Black Holes

In a few months, we may see the first image of a black hole. This is exciting!

Scientists trained the radio telescopes of eight observatories ranging from Antarctica to Hawaii to Spain on two black holes, one located at the center of our home galaxy, the Milky Way, and another in a galaxy known as M87. Supercomputers will analyze the data and, if all goes according to plan, we’ll get to see a picture of a black hole for the first time.

The telescope array that undertook this mission is called the Event Horizon Telescope, because an event horizon is what the project is designed to detect. A black hole, which occurs when a star collapses in on itself until all of its mass is compressed into what is called a gravitational or space-time singularity, is super-dense.

The gravity in a black hole is, to say the least, strong. It is so strong that something would have to travel faster than the speed of light to escape. Since, so far as we are aware, nothing in the universe can travel faster than the speed of light, nothing, including light, can escape a black hole.

The event horizon, which is the boundary of a black hole, is the point of no return; once an object—an asteroid, say—gets past that point, there’s no escaping. The extreme gravity of the black hole sucks it in, and that’s that.

Sagittarius A, as the black hole at the center of the Milky Way is known (it’s located in the constellation Sagittarius), is 26,000 light years away. A light year is the distance light travels in a year. Light travels 186,000 miles per second. So how far away is Sagittarius A? You do the math (because I can’t).

It’s a far piece. It’s farther than over yonder.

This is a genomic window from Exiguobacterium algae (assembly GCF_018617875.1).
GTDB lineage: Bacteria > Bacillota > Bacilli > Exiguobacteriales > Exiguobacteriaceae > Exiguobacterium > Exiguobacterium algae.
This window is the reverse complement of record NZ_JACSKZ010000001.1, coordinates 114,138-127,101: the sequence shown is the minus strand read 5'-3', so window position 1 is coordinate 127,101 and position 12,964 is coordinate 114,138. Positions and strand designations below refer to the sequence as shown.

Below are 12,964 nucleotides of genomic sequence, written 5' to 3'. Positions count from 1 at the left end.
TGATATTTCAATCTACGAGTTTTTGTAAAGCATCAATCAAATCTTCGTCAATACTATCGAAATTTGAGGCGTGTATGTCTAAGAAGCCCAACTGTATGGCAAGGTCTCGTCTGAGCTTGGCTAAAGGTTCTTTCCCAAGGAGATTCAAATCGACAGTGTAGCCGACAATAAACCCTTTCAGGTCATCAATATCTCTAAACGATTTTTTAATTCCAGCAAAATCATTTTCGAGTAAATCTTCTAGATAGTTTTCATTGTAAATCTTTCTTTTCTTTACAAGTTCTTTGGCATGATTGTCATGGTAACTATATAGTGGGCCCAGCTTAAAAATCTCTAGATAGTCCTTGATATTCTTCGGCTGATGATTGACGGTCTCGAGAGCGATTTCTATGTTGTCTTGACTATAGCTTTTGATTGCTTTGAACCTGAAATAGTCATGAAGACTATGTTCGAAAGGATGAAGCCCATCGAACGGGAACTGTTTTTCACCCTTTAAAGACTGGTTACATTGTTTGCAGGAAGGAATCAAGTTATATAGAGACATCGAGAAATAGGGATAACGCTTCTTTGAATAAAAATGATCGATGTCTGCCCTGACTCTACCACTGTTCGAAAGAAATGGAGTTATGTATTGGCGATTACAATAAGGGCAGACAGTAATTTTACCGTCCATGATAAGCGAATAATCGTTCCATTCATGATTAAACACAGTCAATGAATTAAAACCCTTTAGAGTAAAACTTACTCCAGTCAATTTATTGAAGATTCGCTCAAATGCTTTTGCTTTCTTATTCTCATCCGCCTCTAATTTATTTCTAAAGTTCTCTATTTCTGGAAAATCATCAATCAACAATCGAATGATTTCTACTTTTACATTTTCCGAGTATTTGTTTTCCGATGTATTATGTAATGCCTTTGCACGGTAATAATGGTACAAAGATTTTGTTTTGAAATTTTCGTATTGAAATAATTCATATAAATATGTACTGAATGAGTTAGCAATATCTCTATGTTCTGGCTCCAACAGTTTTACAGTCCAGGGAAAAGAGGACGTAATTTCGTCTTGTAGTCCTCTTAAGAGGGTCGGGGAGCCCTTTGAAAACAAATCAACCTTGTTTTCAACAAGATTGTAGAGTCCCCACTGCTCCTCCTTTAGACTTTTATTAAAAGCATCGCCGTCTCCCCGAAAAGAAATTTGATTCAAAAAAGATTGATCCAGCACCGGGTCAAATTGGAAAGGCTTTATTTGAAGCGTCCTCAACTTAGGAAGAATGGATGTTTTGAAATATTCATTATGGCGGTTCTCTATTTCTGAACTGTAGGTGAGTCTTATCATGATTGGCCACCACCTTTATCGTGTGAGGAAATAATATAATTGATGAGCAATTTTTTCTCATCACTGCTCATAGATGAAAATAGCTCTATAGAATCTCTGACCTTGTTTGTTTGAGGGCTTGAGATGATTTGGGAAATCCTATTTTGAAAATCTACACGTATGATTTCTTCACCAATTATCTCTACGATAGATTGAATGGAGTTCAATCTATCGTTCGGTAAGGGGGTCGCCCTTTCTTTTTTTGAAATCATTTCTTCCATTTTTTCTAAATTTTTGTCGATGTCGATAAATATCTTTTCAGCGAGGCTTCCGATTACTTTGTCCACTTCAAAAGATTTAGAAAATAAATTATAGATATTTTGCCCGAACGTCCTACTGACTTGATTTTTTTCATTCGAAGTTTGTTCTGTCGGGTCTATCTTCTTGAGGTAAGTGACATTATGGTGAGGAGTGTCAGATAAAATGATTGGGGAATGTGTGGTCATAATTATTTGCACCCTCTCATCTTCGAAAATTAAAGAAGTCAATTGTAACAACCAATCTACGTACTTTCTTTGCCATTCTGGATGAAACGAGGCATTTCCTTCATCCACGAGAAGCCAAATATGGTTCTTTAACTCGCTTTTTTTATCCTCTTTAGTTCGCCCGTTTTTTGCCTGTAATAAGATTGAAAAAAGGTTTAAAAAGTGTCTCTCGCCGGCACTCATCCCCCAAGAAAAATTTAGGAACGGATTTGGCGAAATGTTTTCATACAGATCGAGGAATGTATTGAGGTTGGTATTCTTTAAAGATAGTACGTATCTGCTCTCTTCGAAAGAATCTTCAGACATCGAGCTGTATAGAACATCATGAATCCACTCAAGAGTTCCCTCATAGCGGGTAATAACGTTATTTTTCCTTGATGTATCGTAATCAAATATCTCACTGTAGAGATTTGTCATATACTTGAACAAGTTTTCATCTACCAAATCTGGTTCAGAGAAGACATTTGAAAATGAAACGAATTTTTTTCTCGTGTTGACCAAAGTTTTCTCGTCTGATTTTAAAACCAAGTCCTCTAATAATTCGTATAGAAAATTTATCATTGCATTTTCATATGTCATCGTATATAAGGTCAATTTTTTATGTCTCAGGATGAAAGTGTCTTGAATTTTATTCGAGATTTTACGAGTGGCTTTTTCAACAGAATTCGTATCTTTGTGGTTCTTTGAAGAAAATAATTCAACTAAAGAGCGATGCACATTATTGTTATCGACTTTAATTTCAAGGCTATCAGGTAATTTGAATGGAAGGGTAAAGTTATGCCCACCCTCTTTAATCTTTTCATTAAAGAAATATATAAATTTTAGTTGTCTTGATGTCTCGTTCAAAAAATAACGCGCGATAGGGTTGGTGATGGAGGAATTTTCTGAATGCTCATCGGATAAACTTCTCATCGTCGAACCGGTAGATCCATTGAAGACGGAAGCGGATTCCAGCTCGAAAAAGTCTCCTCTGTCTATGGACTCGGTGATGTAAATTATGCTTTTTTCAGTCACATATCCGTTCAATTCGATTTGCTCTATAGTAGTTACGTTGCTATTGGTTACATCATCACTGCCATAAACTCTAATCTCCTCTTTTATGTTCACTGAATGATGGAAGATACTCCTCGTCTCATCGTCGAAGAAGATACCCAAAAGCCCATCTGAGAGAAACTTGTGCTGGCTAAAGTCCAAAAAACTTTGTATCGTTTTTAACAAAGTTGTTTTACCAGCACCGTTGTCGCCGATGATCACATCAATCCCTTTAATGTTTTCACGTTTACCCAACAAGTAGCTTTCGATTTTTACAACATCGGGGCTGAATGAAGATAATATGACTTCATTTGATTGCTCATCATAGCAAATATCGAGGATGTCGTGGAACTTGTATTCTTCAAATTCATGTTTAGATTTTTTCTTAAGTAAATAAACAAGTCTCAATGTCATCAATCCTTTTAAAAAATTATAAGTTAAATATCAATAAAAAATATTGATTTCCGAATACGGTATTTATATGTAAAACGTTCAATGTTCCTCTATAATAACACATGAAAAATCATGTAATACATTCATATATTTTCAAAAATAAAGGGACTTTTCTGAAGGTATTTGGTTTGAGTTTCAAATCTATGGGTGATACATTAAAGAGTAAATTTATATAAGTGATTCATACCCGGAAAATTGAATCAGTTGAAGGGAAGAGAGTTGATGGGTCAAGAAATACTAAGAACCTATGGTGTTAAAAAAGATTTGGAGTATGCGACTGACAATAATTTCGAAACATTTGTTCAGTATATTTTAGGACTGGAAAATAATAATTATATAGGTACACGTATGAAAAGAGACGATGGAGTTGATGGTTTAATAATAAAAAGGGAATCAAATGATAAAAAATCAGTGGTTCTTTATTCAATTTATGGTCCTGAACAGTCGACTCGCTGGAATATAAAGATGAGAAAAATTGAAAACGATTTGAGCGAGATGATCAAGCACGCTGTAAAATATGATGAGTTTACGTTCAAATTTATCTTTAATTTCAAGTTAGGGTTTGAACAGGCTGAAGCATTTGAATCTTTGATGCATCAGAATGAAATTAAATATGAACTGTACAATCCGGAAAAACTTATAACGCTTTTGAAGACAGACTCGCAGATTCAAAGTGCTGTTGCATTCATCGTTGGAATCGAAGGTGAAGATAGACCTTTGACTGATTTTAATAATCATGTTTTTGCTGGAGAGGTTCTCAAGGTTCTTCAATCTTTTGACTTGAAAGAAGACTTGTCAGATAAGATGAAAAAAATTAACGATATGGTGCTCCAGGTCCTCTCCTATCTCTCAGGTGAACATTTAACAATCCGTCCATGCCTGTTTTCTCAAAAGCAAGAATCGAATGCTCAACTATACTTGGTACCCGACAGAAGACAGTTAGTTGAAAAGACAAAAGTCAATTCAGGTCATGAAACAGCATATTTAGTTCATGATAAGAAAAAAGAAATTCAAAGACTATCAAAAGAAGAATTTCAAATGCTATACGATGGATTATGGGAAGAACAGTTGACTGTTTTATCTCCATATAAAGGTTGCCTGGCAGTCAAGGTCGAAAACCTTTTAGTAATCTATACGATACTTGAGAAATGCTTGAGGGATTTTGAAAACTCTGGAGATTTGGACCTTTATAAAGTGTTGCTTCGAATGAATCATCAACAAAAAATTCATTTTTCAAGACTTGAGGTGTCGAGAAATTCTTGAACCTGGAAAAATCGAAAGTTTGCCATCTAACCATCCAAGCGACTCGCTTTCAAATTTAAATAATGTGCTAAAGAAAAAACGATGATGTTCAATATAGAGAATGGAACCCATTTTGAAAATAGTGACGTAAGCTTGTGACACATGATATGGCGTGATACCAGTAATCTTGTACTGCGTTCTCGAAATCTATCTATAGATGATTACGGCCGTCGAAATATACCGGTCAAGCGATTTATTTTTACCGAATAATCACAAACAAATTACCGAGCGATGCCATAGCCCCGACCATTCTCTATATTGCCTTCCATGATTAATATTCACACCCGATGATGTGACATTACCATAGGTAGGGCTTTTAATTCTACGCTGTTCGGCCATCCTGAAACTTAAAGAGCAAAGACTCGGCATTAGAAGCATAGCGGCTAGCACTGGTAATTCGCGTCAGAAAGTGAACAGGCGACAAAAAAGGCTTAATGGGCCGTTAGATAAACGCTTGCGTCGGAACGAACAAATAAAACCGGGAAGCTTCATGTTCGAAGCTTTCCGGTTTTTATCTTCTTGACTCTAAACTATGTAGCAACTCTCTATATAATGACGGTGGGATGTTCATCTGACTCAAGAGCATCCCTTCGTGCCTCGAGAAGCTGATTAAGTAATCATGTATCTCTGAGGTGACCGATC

But it seems to me that we have some black holes right here among us: fear, hate, prejudice, and ignorance. All too often, all four of them combine in the black hole to end all black holes. We don’t have to wait for a picture. We’ve all seen it.

Some of us are in such a black hole.

I’m not sure how people get there, but they do. And some of us are getting dangerously close to the event horizon. We’re getting very close to the point where we cross over into the black hole where the combination of fear, hate, prejudice, and ignorance sucks us in.

If you get in your spaceship, kick it into warp drive, and cross a black hole’s event horizon, that’s that. You’ll never get out. As I understand it, that’s how the physics work. Oh, and science suggests that the force inside the black hole would quickly tear you to shreds.

Our spiritual and social black holes will suck you in, and once you’re there, they’ll tear your mind, heart, and spirit to shreds. But I don’t believe that, once you’ve crossed the event horizon into the black hole of fear, hate, prejudice, and ignorance, you’re doomed to stay there.

I say that because, while the gravity of a black hole may be the strongest force in the universe, it’s nothing compared to grace and love.

Michael Ruffin is husband to Debra and father to Joshua (Michelle) and Sara (Benjamin). A graduate of Mercer University and Southern Baptist Theological Seminary, he has previously served as a pastor and as a university professor. He lives on the Ruffin Family Farm in Yatesville, Georgia. You can visit and communicate with him at MichaelRuffin.com. He is the Connections Series Curriculum Editor.

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